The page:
The Ultimate Unifier of The Jewish People Our People forget their differences when working the land
Years of study and/or training, can earn a person a profession or vocation such as an: accountant, lawyer, computer programmer, auto mechanic, building contractor, engineer, etc. Does your profession or vocation define who you are as a person? How many times have you been introduced to people and the first question they ask you is, “So what do you do?” I suppose if you are a micro biologist working in Pfizer in the middle of the pandemic, you would be proud to combine with what you do as work with who you are as a person.
Taking this another step further, there is the old expression of ‘clothes make the man’. In other words, you can tell a lot about a person by the clothes they wear. In Israel, certain basic style of clothing can only mean ‘Hareidim’. Knit kipot (Yarmulkes) usually mean Dati Leumi (National religious). No Kipot is assumed to be Chiloni (secular). Of course, among Hareidim there are Hardalnik (Hareidi but Nationalist), anti-Zionist, and pro Land of Israel but against a secular state. Then of course there Hasidim and Yerushalmi and Litvish Hareidim. Let’s not forget the differences between Sephardic and Ashkenazi. Among the knit kipa wearers there are the more religiously stringent Toranis. They are usually stricter about observing halacha than the more lightly observant Dati Leumi. Back to the not kipa wearers you have those who never put on a kipa and never go to synagogue and don’t keep kosher. You have some that pray every morning and say Kiddush on Friday night and wear kipot when doing so.
All of the above creates communities, sects, political alienation, etc. Many are categorized and you don’t see enough people looking different yet socializing together. Except of course, during wars. When the enemy attacks the Jews in Israel, he isn’t attacking him/her because of the victim’s level of religiosity or by what he/she is wearing or his/her accent. The enemy wishes to kill Jews, and unfortunately, it has taken wars to bring some of our people together for the first time in their lives.
We Pray for Rain in the Winter and Dew in the Summer
In our prayer books during the winter part of the year we pray for winds and rain to fall on Eretz Yisrael (Land of Israel). The other half of the year we pray for dew. It is amazing that you can predict with certainty that there will be no relevant rainfall in the summer months in Israel, and that 99% of the rainfall will take place during the winter months. It has been this way for thousands of years. Some people are predicting environmental disasters from global warming and they cite different disasters from hurricanes to tornadoes, to earthquakes, to flooding, to forest fires. Yet they can’t explain why things are still so relatively predictable in the Holy Land.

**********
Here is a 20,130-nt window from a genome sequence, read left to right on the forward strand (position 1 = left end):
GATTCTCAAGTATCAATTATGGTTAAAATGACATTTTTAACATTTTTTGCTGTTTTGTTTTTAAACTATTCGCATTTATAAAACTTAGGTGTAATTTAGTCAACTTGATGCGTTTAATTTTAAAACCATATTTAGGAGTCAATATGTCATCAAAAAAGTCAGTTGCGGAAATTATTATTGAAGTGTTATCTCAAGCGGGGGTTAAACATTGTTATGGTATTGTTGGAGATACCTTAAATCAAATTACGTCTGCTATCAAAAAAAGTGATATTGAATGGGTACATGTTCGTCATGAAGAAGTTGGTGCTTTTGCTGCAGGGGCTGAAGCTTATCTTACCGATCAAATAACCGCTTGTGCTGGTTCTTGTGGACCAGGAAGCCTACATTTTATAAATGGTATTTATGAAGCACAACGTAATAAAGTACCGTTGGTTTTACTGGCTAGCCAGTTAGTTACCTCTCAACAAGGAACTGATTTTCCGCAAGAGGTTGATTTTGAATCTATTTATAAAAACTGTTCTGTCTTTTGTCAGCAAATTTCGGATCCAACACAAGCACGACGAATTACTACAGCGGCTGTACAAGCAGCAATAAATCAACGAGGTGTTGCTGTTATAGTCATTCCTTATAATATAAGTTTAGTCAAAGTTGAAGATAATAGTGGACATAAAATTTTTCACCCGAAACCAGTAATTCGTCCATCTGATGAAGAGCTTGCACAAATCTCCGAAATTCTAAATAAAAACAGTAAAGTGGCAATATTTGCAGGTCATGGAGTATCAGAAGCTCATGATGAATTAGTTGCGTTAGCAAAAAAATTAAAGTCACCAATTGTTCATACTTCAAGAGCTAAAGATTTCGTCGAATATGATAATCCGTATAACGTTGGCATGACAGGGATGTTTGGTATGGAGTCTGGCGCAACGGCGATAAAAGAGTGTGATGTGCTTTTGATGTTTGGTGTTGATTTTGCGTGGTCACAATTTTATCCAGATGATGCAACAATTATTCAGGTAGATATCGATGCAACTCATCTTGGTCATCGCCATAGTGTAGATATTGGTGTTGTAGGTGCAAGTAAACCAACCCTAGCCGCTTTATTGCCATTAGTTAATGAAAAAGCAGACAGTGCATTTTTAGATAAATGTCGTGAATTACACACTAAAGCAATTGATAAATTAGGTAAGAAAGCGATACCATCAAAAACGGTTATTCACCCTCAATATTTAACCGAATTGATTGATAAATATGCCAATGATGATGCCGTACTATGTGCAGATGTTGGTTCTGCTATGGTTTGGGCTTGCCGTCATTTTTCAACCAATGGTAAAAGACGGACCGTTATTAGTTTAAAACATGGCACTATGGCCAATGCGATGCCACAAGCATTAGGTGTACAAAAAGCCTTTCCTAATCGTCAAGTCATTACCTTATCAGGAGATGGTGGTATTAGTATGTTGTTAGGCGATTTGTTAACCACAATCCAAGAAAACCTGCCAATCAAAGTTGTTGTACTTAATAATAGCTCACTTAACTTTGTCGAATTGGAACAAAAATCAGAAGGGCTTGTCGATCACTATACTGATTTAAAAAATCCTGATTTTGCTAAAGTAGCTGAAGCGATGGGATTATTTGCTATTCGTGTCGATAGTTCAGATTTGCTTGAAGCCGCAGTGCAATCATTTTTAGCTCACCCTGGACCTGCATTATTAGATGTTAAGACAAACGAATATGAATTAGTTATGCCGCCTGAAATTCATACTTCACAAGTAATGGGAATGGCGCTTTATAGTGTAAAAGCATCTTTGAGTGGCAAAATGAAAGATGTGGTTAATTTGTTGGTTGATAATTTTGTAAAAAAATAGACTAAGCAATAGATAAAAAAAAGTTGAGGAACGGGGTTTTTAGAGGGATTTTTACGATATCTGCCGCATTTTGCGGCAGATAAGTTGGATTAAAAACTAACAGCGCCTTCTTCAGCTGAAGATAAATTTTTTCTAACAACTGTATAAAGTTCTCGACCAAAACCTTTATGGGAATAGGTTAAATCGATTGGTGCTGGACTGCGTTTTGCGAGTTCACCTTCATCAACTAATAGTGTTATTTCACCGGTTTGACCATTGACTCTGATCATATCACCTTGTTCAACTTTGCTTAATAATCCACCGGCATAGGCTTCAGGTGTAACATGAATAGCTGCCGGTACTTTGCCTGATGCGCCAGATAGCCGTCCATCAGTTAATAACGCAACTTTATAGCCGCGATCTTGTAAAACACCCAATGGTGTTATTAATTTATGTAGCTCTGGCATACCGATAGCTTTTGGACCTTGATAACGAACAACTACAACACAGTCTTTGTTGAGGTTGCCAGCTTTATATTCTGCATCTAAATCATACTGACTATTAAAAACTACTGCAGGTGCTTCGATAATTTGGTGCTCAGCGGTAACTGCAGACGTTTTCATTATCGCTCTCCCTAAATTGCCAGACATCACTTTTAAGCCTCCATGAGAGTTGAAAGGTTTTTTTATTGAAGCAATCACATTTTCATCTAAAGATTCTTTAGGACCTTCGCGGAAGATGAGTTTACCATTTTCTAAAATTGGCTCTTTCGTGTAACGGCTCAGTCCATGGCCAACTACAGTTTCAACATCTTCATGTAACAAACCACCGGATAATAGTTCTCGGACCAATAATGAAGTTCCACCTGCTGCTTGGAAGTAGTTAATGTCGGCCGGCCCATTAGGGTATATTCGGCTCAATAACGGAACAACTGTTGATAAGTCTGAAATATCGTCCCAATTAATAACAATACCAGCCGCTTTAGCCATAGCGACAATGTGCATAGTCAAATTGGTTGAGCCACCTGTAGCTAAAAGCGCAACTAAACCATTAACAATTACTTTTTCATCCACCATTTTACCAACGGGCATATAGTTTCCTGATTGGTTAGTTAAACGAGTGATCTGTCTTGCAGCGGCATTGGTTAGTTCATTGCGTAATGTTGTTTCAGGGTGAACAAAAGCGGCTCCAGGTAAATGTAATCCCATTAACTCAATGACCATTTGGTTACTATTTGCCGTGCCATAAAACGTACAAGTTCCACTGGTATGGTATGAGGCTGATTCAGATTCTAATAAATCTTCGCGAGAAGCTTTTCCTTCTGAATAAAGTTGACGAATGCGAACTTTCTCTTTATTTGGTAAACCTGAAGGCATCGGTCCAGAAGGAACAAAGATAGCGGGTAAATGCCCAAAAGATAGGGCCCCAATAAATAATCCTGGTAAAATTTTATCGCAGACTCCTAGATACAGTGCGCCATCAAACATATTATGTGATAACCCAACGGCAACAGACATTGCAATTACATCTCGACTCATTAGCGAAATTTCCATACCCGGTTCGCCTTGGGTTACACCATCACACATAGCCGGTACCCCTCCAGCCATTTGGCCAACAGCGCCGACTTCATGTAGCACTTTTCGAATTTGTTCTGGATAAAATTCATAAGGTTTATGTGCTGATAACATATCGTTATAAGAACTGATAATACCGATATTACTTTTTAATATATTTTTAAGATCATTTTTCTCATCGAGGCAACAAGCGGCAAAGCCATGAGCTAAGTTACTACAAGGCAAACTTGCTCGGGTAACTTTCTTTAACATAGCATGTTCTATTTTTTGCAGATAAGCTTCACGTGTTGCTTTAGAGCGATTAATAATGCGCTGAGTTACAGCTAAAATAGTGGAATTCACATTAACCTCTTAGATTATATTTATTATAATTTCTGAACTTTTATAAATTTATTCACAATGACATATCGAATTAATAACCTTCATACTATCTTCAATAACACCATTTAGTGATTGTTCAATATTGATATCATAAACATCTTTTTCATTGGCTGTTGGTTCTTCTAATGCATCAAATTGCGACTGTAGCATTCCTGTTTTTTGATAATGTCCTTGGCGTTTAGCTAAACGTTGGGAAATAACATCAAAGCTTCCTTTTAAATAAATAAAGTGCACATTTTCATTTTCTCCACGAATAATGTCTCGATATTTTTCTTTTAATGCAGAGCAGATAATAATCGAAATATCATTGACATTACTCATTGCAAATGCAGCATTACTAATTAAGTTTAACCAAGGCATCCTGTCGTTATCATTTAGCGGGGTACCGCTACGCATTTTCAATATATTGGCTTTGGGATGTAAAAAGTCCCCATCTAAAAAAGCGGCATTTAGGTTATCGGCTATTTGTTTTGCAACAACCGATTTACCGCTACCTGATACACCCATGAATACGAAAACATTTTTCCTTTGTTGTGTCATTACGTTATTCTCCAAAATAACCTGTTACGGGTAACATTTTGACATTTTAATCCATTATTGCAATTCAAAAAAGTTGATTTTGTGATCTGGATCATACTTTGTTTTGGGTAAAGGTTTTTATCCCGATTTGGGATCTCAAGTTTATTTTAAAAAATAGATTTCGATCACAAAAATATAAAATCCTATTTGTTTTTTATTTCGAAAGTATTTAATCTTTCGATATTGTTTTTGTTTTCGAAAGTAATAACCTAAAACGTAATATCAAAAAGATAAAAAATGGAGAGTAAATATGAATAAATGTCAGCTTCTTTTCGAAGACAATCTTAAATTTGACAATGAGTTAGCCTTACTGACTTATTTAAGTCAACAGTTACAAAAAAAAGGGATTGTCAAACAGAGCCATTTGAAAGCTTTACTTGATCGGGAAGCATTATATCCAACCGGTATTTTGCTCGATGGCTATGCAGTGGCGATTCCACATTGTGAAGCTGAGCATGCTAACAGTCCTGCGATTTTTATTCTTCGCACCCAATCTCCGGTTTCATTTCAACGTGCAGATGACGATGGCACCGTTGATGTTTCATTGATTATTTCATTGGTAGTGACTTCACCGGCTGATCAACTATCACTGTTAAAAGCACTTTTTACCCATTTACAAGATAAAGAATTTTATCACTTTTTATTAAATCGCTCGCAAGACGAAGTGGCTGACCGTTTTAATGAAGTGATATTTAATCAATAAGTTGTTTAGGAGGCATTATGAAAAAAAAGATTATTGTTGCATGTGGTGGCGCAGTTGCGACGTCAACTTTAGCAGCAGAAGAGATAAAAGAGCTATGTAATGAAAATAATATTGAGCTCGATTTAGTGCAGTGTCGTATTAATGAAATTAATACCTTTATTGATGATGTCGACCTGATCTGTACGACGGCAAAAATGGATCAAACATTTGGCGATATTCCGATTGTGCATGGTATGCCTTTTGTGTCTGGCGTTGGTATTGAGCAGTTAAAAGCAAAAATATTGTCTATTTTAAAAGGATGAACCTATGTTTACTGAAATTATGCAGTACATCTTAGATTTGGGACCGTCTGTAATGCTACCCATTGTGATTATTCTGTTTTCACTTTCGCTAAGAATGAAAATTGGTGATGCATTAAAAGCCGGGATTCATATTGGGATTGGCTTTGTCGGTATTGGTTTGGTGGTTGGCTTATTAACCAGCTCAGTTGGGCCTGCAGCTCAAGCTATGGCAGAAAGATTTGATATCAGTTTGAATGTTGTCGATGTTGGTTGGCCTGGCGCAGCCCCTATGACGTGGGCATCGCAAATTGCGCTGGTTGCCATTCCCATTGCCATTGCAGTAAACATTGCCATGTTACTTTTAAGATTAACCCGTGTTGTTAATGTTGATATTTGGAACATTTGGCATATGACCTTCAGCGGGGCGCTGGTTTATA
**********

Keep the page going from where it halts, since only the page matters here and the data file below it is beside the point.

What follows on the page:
Working the Land
We pray for rain because the earth needs water for nourishment. We have laws (mitzvot) how to grow fruits and vegetables as well as when we can begin to harvest fruit (orlah) and we must give the land a rest (every 7th year shmita). We even have to allow some of the fruit to be given to the poor even though we don’t know what our profits will be in advance. Yet it all works out.
When Jews started to come back and work the land and plant it and cultivate it, most of the work was performed by Jewish pioneers. Over the years through lack of priority from the government and education ministry as well as high taxes, Jewish farming has decreased in Israel. There are less Jews working in agriculture every year. Those who stay often hire foreign workers and Arabs to do the work. The result? Less appreciation for the land.
When we at Buy a Piece of Israel began our Avoda Ivrit (Jewish manual labor) projects, we wanted to encourage young people to appreciate the Land of Israel. We truly hoped that more people would get involved in owning the land and that that would also make more Jews less willing to give up territory in phony peace agreements that are not only against Jewish law, they weaken our security and our sovereignty over any part of the Land of Israel.
Something Magical Happened
This year instead of bringing buses of students to pick olives to assist our workers, we were severely hindered because the schools were not allowed to send buses because of the government rules of the pandemic. We had to think quickly and so we asked friends who asked friends and we picked a lot of the olives as Jews, some native Israelis and many immigrants from all over the world, worked together to get the job done. Most importantly, they enjoyed it!
This week, we were in Yavniel, and with the assistance of some of the recent land purchasers and many volunteers, we planted several hundred trees in Yavniel, in the Lower Galilee. This time, I was less stressed for time as I was during the harvest and I had time to notice some things. There were National religious Jews speaking with Hasidic Jews who were helping Jews without kipas. There were Sephardic Jews and Ashkenazi Jews. Jews from Israel, Canada, Ireland, United States, England, Russian, South Africa, and more! The most amazing thing was the camaraderie between them. This did not have the appearance of a typical Israeli street scene as portrayed regularly by Israel’s leftist biased media. This was a bunch of Jews from every possible background, enjoying planting another olive grove in the Galilee, in the Holy Land. It was Jewish. It was beautiful.
In all of my life, in all of the places I have lived, in all of the places I’ve traveled to, I never saw anything that came so close to perfect Jewish unity as I do when I’m out working the fields in the place of the Ultimate Jewish Unifier, The Land of Israel.
Come home and join us. We’re waiting for you!